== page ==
2.1. Sharia law
5. For the purposes of this study, it is essential to define Sharia law, its sources, its legal force and its problematic aspects in terms of the European Convention on Human Rights.
6. Sharia law is understood as being ‘the path to be followed’, that is, the ‘law’ to be obeyed by every Muslim. 4 It divides all human action into five categories – what is obligatory, recommended, neutral, disapproved of and prohibited – and takes two forms: a legal ruling (hukm), designed to organise society and deal with everyday situations, and the fatwa, a legal opinion intended to cover a special situation. Sharia law is therefore meant in essence to be positive law enforceable on Muslims. Accordingly, it can be defined as ‘the sacred Law of Islam’, that is, ‘an all-embracing body of religious duties, the totality of Allah’s commands that regulate the life of every Muslim in all its aspects’.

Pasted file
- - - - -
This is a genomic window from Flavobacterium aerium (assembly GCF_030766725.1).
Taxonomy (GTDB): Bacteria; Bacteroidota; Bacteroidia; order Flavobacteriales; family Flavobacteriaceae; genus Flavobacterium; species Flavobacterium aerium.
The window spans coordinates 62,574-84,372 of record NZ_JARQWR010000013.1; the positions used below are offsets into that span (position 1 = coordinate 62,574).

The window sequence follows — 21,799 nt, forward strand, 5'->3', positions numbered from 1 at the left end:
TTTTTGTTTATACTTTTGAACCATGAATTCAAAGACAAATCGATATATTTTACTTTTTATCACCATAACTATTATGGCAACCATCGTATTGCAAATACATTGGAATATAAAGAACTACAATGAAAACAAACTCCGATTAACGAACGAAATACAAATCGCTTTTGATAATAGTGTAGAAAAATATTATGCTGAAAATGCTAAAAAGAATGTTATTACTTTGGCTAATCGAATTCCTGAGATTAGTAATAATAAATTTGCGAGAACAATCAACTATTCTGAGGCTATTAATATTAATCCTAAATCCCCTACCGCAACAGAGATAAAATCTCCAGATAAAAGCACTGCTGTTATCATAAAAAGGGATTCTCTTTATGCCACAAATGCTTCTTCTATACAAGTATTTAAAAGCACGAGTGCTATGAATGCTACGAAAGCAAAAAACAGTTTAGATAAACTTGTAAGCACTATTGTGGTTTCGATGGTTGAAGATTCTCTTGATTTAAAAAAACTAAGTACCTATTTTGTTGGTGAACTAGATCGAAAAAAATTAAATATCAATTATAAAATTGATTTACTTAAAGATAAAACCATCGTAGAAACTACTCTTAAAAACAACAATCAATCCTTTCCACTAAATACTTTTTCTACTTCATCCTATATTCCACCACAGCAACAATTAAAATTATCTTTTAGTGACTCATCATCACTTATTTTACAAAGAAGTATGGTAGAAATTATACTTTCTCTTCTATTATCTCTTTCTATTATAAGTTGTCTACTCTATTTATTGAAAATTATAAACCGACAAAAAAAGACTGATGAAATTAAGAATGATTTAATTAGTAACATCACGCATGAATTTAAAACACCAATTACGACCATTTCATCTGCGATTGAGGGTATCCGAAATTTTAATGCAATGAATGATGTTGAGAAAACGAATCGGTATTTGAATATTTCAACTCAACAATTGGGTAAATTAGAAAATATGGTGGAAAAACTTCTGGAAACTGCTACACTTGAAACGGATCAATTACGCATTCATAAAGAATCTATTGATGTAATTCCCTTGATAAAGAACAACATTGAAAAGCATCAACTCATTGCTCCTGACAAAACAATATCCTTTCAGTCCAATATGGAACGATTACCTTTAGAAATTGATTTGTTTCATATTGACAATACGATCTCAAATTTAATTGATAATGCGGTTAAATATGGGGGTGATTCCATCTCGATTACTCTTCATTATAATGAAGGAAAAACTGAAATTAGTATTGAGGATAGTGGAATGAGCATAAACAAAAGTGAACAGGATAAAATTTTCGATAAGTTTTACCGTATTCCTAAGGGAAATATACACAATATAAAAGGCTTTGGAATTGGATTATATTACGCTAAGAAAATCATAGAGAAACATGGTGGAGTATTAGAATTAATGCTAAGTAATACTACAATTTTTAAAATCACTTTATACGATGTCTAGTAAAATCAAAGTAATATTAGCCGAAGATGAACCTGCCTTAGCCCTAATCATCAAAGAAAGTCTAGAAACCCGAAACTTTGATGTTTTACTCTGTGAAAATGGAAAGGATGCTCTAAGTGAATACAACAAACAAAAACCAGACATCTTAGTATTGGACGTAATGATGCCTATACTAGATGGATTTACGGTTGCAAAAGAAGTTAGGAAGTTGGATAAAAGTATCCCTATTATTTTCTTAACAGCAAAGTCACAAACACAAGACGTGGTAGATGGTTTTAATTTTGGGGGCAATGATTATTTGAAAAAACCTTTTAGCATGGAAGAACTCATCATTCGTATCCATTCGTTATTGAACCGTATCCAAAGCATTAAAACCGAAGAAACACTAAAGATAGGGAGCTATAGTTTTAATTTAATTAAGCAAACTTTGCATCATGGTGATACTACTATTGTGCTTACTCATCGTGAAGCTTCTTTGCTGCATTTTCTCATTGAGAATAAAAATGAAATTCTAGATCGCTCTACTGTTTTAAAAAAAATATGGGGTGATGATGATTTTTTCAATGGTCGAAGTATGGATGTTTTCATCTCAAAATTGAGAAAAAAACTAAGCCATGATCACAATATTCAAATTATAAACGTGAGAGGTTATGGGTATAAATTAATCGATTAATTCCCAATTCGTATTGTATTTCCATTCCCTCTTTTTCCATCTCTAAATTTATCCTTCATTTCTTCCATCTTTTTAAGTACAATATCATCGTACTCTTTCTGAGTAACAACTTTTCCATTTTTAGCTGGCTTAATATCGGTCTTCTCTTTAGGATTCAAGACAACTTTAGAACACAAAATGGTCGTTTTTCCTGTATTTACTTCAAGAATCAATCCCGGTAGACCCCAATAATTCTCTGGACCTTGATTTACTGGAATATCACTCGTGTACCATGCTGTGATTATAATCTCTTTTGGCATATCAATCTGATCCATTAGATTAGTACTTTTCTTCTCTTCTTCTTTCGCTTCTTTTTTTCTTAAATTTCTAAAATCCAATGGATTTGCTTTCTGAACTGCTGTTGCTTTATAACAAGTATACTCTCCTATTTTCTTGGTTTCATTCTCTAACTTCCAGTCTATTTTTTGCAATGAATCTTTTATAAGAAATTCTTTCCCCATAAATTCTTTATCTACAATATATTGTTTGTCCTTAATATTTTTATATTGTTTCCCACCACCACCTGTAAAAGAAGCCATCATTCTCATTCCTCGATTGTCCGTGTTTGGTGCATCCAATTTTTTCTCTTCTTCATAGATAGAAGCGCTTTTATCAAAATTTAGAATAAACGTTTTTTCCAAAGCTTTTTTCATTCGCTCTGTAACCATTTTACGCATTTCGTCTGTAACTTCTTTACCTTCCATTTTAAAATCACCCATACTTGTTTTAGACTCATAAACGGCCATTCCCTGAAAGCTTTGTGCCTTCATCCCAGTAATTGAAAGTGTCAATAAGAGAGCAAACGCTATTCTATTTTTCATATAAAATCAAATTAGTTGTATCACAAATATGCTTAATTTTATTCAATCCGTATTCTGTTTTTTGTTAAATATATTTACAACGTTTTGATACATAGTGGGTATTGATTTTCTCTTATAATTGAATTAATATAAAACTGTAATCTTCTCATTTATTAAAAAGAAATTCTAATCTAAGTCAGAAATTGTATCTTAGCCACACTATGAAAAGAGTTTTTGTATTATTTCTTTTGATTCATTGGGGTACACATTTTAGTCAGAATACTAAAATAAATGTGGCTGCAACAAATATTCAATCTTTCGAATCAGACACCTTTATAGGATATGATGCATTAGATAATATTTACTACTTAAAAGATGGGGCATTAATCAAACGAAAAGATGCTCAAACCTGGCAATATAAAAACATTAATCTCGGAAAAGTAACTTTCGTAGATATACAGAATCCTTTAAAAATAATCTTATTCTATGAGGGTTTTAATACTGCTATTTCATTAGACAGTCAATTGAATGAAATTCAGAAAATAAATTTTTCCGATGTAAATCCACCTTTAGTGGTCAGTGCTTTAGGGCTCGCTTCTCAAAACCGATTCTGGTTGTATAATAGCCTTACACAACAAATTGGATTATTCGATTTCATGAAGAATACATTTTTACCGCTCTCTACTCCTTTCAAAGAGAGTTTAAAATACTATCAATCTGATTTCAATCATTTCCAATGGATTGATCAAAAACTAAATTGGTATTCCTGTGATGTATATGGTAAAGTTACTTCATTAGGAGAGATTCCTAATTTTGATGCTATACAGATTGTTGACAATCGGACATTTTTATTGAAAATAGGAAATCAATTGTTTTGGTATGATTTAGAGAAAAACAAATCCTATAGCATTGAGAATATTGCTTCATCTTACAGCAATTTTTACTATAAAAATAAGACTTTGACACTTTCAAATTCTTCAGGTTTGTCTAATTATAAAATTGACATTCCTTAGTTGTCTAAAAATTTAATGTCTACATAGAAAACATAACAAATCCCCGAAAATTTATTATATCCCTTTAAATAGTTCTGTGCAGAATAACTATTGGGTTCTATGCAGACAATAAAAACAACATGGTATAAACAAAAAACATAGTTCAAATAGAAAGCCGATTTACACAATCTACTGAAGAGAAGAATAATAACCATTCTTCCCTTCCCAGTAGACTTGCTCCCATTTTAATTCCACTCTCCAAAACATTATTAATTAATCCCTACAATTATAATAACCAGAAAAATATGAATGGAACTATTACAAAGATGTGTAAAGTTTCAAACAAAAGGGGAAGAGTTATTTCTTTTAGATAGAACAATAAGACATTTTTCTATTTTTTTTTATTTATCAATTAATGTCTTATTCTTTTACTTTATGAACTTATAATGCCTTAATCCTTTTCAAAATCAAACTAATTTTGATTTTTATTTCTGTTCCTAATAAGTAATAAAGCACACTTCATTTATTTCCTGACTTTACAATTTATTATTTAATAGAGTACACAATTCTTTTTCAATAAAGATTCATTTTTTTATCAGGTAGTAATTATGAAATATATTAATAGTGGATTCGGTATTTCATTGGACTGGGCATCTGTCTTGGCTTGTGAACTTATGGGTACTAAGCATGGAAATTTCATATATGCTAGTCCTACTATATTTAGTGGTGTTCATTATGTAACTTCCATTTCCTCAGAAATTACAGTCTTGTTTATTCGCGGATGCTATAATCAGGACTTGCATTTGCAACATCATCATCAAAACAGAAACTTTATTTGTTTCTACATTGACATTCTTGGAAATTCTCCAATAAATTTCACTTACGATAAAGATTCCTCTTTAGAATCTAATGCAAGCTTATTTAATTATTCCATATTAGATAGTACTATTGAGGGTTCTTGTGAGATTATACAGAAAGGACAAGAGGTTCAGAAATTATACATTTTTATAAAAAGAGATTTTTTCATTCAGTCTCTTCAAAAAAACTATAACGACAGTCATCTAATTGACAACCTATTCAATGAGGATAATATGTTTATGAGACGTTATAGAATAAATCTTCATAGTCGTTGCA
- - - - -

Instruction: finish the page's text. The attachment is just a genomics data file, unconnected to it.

7. The prescriptions of Sharia law originate in the Qur’an, held to be a work that is ‘perfect and unchangeable’. 6 The Qur’an constitutes the primary source of law and consists of 114 surahs or chapters, themselves divided into 6,219 verses, which are sentences or groups of sentences expressing one or more revealed thoughts. 7 However, an Islamic exegesis (tafsir) of the Qur’an is necessary for abstruse passages, and this has given rise to a number of schools.
8. The Sunna, the traditions and practices of the Prophet, is another original source, relating the religious deeds and sayings of the Prophet Muhammad as narrated by his disciples (Sunni branch) or by the imams (Shia branch).